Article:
Cabin by the lake – what a great shot, straight from the studio of Steve Alkok. The truly epic Canadian Rocky Mountains are home to some of the most dramatic and beautiful landscape scenes ever witnessed. This shot features the iconic boathouse on Lake Louise, under the dark blue cover of early morning light with a fresh snowfall gracing the scene to add a wonderful feel.
Island Flow – Len Saltiel posts a terrific black-and-white landscape piece that showcases the dynamic and powerful nature of the rivers in the Canadian Rockies, accented by the incredible natural landscapes that surround them. In this piece, Len uses a long exposure to really capture and accent the raw motion in the fast moving river, and the monochromatic processing he has applied brings that out visually.
HDR – this is a mesmerizing photograph, featuring many elements of interest that when taken in as a whole cast a scene that is hard to look away from. Nick Brundle – Photography captures a wonderful scene of a field seemingly split in two by a natural line that leads the viewer up to a lone tree standing on the top of a hill. The entire landscape is wrapped up with a dramatic and brooding sky overhead that adds great natural tension to the scene.
Sugar-coated Multnomah Falls – this often photographed bridge takes on a unique personality depending on lighting conditions and time of year. In this shot, Brian Matiash captures a great perspective of the bridge and waterfall behind it, covered in a frosting of fresh snow to give it a real winter feel.
Twilight at The Shard – the iconic and world famous structure known as The Shard is brought to our screens in this great shot created by Jason Row. Jason’s shot was captured during the blue hour, highlighting the terrific colors and lights of the facility and the architecture that surrounds it in the big city.
Morning Kayak – a kayaker gently makes their way across the frame in front of some of the most epic landscapes you can witness. Ron Niebrugge’s photograph features great natural tension inherent in the composition, showcasing the dichotomy of everyday life against a backdrop of nature that is remote and largely uninhabited.
Autumn Red – terrific, beautiful autumn themed colors blast onto our screens in this wonderful seasonal study from Cristiano Spini. A wooden and rather rickety looking walking path leads the viewer into the heart of the frame in this piece, adding a great natural leading line and a ton of character to this image.
Desert Lightning – storm chasing photographer Chris Frailey captures an extremely dramatic and engaging shot of a lightning strike in this photograph. The power and electricity of the strike itself is juxtaposed against the incredible landscapes, driving home the feeling of excitement and wonder that one naturally has when seeing photos like this.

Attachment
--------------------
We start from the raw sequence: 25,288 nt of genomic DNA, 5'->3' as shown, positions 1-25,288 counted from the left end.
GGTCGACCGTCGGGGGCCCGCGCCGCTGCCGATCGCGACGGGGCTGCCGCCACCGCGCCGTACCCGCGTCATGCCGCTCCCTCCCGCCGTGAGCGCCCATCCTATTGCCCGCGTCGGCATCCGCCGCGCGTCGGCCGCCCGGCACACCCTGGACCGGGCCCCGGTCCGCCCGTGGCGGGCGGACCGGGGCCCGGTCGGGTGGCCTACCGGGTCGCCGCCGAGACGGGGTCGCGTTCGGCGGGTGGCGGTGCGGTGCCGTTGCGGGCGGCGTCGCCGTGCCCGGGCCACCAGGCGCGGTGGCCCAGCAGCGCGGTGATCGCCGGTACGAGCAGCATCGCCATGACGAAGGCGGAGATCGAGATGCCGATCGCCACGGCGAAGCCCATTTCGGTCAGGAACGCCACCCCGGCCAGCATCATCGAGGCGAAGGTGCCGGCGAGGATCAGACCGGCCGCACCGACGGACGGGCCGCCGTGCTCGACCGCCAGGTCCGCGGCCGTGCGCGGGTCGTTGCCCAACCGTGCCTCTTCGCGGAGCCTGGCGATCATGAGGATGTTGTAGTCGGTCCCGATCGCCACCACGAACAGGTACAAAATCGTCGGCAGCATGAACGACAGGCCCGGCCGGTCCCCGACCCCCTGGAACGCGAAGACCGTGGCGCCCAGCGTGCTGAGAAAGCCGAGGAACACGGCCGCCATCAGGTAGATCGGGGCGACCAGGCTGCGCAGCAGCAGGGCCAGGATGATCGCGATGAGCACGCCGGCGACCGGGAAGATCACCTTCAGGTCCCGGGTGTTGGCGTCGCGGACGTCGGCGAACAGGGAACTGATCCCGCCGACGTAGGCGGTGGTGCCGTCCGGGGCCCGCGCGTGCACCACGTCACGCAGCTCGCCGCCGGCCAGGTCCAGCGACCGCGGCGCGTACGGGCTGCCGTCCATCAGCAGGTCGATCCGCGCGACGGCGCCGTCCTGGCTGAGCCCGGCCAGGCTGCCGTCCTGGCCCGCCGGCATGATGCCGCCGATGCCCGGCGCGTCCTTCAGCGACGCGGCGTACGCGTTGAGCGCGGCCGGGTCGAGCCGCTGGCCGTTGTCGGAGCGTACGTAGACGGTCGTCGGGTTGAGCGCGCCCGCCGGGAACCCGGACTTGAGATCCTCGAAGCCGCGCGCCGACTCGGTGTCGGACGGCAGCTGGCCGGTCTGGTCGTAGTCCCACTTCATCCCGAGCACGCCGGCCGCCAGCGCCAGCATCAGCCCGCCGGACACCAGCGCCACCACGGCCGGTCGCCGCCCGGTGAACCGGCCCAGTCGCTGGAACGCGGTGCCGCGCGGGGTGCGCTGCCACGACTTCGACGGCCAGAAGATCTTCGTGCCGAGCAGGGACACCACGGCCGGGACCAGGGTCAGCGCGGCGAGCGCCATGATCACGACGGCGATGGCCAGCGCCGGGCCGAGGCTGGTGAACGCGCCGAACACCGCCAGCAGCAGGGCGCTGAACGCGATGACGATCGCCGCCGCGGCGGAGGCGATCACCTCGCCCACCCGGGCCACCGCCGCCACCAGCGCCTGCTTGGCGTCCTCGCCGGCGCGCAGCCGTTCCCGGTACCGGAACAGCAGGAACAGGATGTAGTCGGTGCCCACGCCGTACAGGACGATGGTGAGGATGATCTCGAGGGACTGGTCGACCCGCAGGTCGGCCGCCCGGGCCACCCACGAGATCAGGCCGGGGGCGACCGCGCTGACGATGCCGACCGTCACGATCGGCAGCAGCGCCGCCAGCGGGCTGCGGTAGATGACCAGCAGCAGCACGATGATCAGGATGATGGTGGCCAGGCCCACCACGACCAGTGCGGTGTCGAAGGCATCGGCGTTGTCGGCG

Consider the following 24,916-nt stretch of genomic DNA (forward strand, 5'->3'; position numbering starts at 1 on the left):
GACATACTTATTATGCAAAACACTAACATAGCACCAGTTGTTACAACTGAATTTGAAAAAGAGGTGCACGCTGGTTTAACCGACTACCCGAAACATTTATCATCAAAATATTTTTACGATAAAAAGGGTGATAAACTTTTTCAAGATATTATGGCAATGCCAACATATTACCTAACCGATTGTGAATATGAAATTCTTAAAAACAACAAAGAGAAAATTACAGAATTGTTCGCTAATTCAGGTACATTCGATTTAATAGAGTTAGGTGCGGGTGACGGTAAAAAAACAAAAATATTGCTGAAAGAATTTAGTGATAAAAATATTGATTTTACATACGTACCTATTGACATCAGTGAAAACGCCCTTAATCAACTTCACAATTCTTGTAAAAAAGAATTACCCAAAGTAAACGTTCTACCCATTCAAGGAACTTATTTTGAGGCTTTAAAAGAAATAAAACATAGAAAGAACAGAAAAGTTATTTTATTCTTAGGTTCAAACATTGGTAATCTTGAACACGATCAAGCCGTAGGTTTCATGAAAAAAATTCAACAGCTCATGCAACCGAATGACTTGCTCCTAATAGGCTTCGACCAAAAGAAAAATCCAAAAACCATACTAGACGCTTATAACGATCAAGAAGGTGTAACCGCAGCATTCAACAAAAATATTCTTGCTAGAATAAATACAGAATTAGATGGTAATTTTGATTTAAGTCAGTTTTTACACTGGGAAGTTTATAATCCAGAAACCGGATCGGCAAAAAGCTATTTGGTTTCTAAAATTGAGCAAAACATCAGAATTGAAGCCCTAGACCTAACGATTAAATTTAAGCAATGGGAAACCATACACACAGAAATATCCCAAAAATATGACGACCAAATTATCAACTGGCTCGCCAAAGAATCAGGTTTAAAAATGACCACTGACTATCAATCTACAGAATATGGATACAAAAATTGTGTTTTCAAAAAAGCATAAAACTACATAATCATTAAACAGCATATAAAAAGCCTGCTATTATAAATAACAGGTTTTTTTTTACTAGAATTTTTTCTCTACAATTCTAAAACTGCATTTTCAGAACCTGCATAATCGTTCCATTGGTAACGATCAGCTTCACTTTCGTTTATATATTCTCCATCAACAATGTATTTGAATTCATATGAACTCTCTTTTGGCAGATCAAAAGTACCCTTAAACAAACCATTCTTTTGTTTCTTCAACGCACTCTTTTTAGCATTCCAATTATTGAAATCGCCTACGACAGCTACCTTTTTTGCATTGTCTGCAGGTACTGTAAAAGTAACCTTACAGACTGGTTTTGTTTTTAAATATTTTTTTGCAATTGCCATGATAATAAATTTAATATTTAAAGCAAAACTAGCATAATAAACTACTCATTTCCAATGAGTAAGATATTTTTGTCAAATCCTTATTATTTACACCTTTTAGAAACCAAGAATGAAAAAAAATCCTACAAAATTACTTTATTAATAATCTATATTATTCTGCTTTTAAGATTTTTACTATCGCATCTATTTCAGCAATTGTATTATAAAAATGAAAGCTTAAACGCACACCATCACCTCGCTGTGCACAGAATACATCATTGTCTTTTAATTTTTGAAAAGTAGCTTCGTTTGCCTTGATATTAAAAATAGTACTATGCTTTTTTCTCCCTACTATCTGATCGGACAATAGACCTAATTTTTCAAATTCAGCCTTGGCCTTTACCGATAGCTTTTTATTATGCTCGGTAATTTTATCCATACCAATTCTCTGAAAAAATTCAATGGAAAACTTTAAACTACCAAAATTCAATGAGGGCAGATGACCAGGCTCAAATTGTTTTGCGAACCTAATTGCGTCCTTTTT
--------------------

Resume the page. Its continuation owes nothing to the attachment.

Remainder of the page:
Photo by Geraint Rowland
New York at night – a stunning cityscape study of the New York skyline taken at night is posted here by Krzysiek Rabiej. Wonderful colors and tone adorn the frame, and further interest is found in the way the long exposure technique smoothes out the waters and the leading lines created by the wood pilings that stand as sentries in the waters.
OBX Sunset Revisited – this is a terrific shot by Jim Denham, showcasing a beautiful sunset overlooking a mesmerizing water themed scene below. Wood posts stand above the waterline and are reflected back in the still waters, adding a fabulous element to the gorgeous colors expressed by nature.
After hours in the Leipzig Hauptbahnhof – this is a terrific feature by Jim Nix, showcasing the inherent grandeur and architectural elegance of a European train station after the throngs of passengers have all disembarked for the day. This brief set of photographs shares various features of the grand station, each standing alone as unique and yet still an important part of the overall collection.
The Watcher – this is a highly moody and ethereal piece, posted and shared here by Bob Lussier, featuring a lighthouse and a silhouette of a photographer near it. This shot is processed in highly contrasted black-and-white, maintaining all the inherent questions and tension within the scene.
Astoria in IR – Scott Wood delivers another of his unique and wonderful infrared photographs, in this case featuring an elevated perspective of a neverending landscape that eventually reaches the ocean. The infrared spectrum in this shot reveals all sorts of details that would otherwise be missed, combining the familiar with the unfamiliar to cast a scene sure to delight everyone.
The Office – once again we find ourselves visiting the old mill buildings with Steven Perlmutter as he shares a great shot of the empty office spaces. The huge windows in the facility make for a very dynamic environment in terms of natural lighting, and this particular piece does a great job of showing the scale and feel of these once thriving spaces.
Sleepy Saw-Whet – there is just something inherently cute about these tiny little owls, particularly when captured in candid moments of life. This wonderful photograph by Larry Tibbet finds one such little owl as it slowly falls asleep on a twig, resulting in a shot full of great personality and character.
McCurry's Work Teaches a Portrait is All About The Connection – world-famous people photographer Steve McCurry has his work featured in an exhibit currently, and this video presentation features him talking about his body of incredible work and the exhibit itself. This is a highly inspirational video feature, sure to inspire you to get out there and chase your own dreams.
7 Things Photographers Wish They Had Learned in Photography School – pressing the shutter is only the first action that a photographer takes to truly be on the road to success vocationally in the field. This list of 7 common sense tips shares insights from industry leaders and could help you avoid common mistakes and pitfalls and get you moving towards your dreams today.